HIBBING — Two local snowmobile racers will be competing in a world-class event in Wyoming later this month.
Korey (K.J.) Johnson and Tyler Watson, both of Hibbing, will leave on March 19 for Jackson Hole, Wyo., where they will compete in the World Championship Snowmobile Hill Climbs. It will be the third year for Johnson competing in the event while it will be Watson’s first year. It is a personal invite only event.
Johnson, 24, of Hibbing, said the event will be conducted from March 22-25. He said he competes in the sport throughout the tri-state area of the Midwest, and he assists in running a race series that does hill climbing and hill cross races throughout Minnesota, Wisconsin and Michigan.
Johnson said hill climb racing consists of a single racer negotiating a pre-set course that presents different challenges on the way to the top of the hill. The racer who reaches the top with the best time is declared the winner. Much like a downhill ski course, racers must negotiate through gates that vary in location and width.
“Going uphill, when you get into some of the steeper races, makes it a lot tougher for the turning,” Johnson said. “Most if not all corners in hill climb are off-camber where it makes you lean out from the direction that you want to turn.”
Johnson has raced snowmobiles for 14 years, but strayed away from the sport due to the lack of snow in Northern Minnesota in recent winters. However, since he had a nice mountain sled and nothing to do with it, he decided to enter a professional hill climb near Duluth and he liked it. He currently races through COR Powersports.
“I understood the sport, but I had no experience and I got thrown right into the Pro Class,” Johnson said. “I came out with a top five in one class and a top 10 in my other class. That was five years ago and I have been racing professionally ever since. It takes a lot to race at the professional level and it is a lot of work outside of the racing.
“You win races in the garage and you don’t win them at the track. You can do whatever you want at the track but it all matters how much time and energy you put into care outside of the actual race itself.”
Johnson – who also races in Watercross – manages Team Johnson/Bischoff Racing (JBR) which was started with Bischoff.
“We started racing together and it started growing, and the next year we took on another racer – Tyler Watson of Hibbing – who bought some of our old sleds and wanted to get into racing as well,” Johnson said. “Then just this year we took on a Sno-Cross racer in Jori Hughes of Tower who is in his first year of racing.”
In order to succeed in hill climb racing, Johnson said a racer obviously has to go fast among other things.
“You have to nail your corners and try not to slow down and stay in the quickest line,” Johnson explained. “You can’t look at the next gate that you are about to go through; you have to set yourself up for the gate after that leaving that gate. You don’t want to go through one gate and be too far to the right and then you have to turn all the way back to the left.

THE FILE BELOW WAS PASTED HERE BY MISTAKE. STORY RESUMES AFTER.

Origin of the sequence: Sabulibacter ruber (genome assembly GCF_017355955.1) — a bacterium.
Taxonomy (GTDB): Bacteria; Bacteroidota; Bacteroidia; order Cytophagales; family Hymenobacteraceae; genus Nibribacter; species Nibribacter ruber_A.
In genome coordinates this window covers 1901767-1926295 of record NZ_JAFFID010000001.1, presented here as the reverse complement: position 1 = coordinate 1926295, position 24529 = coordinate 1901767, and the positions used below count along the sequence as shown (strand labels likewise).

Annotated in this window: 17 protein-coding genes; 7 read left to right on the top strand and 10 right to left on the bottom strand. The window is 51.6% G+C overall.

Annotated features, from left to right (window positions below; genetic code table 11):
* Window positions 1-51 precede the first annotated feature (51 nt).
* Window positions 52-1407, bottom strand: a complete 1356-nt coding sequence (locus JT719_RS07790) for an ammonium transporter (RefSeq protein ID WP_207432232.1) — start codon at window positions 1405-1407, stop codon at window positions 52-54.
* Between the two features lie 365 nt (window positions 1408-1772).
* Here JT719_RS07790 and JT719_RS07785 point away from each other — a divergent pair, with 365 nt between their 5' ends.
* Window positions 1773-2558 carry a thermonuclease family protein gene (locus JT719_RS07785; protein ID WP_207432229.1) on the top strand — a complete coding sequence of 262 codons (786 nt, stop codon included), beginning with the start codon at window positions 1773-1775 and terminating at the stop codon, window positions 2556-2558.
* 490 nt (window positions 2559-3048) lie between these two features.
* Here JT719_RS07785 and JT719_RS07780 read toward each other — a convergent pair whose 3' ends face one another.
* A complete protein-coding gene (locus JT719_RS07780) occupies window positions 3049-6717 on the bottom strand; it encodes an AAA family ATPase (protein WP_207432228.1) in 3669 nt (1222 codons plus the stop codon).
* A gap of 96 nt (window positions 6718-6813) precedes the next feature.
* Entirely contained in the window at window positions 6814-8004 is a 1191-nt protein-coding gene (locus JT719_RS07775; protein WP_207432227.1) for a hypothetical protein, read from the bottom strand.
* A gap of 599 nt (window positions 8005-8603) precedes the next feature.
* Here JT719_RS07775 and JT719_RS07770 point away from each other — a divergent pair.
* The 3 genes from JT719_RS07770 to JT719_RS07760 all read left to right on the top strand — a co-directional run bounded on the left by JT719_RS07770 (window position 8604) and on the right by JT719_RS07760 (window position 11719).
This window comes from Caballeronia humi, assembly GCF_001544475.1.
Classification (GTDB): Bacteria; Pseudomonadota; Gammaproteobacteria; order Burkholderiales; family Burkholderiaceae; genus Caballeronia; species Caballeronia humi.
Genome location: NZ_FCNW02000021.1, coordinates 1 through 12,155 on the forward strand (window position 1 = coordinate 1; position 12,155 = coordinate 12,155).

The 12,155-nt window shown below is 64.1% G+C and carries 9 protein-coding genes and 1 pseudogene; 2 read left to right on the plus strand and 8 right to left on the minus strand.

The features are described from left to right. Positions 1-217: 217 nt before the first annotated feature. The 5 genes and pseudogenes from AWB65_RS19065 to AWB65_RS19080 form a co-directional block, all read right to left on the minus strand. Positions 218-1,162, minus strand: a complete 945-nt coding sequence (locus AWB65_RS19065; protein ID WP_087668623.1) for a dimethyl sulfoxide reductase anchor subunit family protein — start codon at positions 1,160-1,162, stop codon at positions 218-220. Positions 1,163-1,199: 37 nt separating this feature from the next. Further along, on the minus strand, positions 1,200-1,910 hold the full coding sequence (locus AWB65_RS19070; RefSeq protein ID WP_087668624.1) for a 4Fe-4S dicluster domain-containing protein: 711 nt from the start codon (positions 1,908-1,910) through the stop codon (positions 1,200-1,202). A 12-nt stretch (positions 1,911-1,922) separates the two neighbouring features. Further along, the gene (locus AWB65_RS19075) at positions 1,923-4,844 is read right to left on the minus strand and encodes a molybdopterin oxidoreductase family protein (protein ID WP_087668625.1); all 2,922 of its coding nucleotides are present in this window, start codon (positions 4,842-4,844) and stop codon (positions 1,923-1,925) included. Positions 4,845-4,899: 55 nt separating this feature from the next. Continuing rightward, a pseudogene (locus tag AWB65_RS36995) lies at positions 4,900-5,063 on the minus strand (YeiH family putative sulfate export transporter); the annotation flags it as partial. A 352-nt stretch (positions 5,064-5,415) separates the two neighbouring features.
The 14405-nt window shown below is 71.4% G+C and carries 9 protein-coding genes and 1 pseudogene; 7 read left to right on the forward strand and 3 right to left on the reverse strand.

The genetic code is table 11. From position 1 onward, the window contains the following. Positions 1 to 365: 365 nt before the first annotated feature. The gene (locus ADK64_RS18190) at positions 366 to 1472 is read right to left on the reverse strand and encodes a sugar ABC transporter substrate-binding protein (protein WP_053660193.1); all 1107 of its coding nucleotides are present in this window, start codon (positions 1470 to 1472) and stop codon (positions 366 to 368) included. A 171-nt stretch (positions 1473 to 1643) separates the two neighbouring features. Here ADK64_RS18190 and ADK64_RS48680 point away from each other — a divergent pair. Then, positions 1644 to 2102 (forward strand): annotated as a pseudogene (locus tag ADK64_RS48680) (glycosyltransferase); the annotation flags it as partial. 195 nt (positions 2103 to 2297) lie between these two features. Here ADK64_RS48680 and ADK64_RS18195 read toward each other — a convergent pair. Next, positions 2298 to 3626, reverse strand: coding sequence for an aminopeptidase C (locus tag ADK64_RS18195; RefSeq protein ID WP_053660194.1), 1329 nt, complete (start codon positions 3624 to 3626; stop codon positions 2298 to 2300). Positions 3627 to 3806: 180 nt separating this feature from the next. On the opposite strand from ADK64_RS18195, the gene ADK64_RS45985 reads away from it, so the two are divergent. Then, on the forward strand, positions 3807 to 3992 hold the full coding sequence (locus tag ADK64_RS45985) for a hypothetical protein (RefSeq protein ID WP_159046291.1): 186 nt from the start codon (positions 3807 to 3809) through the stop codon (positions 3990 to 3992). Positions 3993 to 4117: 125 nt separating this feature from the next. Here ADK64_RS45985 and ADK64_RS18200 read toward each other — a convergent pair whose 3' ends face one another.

“You have to keep your head up, look uphill and try to set yourself up to have more sway and more groove instead of sharp breaks and turns, and trying to keep your speed up, especially being that it is a hill climb, it can really dog your speed. Even a little bit of braking can be enough to slow your momentum so much that it could be a second, and that could be the entire race right there.”
Johnson will be racing in three classes at Jackson Hole, to include Stock, Improved Stock and Mod. He races one machine in all three classes which he said puts an emphasis on rider ability.
“Hill climbing is a sport that is really based on rider ability where I can compete in classes that my sled isn’t the best for, and my goals there are just to get the best finishes that I can,” Johnson said. “I don’t expect to win it, but to go out there and know that I did my best and put up finishes that show it, that would be my goal.”
Johnson said the hills in the Midwest that host climbing races are basically the steepest that can be found. A couple of the hills are located in Bessemer, Mich., and Lutsen, Minn. He said during the competition at Jackson Hole, he will need to climb about 1,800 feet in about a third of a mile.
“Every time I have gone up Jackson Hole I have had to pop my ears. Being in your helmet, you get this weird feeling where you have to pop your ears,” he explained.
Johnson, who raced dirt bikes for many years, said racing has been his life for 14 years.
“I put my all into racing year in and year out,” Johnson said. “That’s where the team comes in handy as it makes it so much easier to divvy up responsibilities and splitting up costs. Everybody brings something to the table whether it is support or a truck or something else.”
Sponsors who assist Johnson and his team include Palmer’s Tavern, Hardee’s of Hibbing, Dynamic Garage Doors, Mohawk Salvage, IBW Local No. 294, Suburban Equipment Inc., Triple Nine Optics, Bikeman Performance, Ride Minnesota, Dozer’s Bar, Digital Link, Fly Racing, Snap Vinyl Signs, and Polaris 365.